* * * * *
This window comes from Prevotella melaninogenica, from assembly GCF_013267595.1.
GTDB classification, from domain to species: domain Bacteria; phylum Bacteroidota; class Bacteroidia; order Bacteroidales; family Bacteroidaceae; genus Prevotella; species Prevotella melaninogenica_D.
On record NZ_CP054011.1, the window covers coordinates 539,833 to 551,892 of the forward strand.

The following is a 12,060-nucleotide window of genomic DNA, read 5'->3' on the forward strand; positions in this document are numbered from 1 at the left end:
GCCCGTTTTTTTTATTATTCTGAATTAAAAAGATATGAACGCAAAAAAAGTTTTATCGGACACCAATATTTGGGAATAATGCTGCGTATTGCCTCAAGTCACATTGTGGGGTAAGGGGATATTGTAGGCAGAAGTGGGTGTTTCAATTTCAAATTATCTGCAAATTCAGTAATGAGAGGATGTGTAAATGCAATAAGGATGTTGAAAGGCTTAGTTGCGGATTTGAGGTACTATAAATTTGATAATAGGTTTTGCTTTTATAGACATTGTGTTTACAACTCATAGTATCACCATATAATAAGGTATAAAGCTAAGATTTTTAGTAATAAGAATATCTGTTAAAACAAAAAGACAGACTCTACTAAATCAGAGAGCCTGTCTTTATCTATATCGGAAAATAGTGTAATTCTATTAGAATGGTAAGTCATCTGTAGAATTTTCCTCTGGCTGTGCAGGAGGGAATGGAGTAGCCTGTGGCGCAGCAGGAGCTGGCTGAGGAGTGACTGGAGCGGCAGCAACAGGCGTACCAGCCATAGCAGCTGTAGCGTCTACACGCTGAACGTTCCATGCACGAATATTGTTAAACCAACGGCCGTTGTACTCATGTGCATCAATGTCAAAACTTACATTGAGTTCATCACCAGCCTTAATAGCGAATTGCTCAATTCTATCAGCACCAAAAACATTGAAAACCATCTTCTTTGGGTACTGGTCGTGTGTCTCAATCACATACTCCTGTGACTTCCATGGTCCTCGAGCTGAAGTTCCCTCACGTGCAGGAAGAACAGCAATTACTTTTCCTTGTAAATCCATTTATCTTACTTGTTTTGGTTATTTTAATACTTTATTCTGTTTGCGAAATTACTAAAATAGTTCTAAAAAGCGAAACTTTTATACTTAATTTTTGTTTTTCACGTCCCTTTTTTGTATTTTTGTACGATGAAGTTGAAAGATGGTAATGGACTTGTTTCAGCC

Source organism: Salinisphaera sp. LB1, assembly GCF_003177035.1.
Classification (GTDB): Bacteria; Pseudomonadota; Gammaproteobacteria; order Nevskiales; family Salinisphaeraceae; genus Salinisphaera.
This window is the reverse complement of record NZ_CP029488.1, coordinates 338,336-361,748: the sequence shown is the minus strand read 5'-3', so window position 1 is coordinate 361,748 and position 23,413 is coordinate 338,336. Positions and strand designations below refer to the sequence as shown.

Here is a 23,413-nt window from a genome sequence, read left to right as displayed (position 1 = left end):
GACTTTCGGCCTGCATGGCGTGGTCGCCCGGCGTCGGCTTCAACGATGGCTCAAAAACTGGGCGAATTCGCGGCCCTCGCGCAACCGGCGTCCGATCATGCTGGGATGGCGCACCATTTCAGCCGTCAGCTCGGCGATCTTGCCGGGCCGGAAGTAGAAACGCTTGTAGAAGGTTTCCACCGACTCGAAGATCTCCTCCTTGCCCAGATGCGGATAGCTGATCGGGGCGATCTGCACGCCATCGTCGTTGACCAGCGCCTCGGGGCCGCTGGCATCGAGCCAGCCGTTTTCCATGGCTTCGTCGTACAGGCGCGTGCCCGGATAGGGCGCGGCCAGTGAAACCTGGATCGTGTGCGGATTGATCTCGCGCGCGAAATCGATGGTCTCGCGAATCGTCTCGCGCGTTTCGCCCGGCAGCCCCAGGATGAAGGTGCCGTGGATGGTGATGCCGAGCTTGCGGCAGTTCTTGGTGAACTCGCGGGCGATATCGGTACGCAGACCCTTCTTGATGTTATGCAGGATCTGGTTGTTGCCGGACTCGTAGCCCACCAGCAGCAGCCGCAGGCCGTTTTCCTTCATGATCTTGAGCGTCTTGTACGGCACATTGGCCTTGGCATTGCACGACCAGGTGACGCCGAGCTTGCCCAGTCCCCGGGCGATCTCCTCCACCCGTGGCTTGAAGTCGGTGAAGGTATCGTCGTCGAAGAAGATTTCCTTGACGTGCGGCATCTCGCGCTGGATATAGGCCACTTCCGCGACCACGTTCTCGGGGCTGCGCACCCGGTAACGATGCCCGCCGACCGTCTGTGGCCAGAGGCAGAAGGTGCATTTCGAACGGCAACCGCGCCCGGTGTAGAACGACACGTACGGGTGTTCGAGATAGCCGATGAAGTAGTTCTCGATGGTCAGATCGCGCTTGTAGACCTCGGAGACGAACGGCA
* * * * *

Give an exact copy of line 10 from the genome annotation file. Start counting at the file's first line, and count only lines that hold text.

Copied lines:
GACTTTCGGCCTGCATGGCGTGGTCGCCCGGCGTCGGCTTCAACGATGGCTCAAAAACTGGGCGAATTCGCGGCCCTCGCGCAACCGGCGTCCGATCATGCTGGGATGGCGCACCATTTCAGCCGTCAGCTCGGCGATCTTGCCGGGCCGGAAGTAGAAACGCTTGTAGAAGGTTTCCACCGACTCGAAGATCTCCTCCTTGCCCAGATGCGGATAGCTGATCGGGGCGATCTGCACGCCATCGTCGTTGACCAGCGCCTCGGGGCCGCTGGCATCGAGCCAGCCGTTTTCCATGGCTTCGTCGTACAGGCGCGTGCCCGGATAGGGCGCGGCCAGTGAAACCTGGATCGTGTGCGGATTGATCTCGCGCGCGAAATCGATGGTCTCGCGAATCGTCTCGCGCGTTTCGCCCGGCAGCCCCAGGATGAAGGTGCCGTGGATGGTGATGCCGAGCTTGCGGCAGTTCTTGGTGAACTCGCGGGCGATATCGGTACGCAGACCCTTCTTGATGTTATGCAGGATCTGGTTGTTGCCGGACTCGTAGCCCACCAGCAGCAGCCGCAGGCCGTTTTCCTTCATGATCTTGAGCGTCTTGTACGGCACATTGGCCTTGGCATTGCACGACCAGGTGACGCCGAGCTTGCCCAGTCCCCGGGCGATCTCCTCCACCCGTGGCTTGAAGTCGGTGAAGGTATCGTCGTCGAAGAAGATTTCCTTGACGTGCGGCATCTCGCGCTGGATATAGGCCACTTCCGCGACCACGTTCTCGGGGCTGCGCACCCGGTAACGATGCCCGCCGACCGTCTGTGGCCAGAGGCAGAAGGTGCATTTCGAACGGCAACCGCGCCCGGTGTAGAACGACACGTACGGGTGTTCGAGATAGCCGATGAAGTAGTTCTCGATGGTCAGATCGCGCTTGTAGACCTCGGAGACGAACGGCA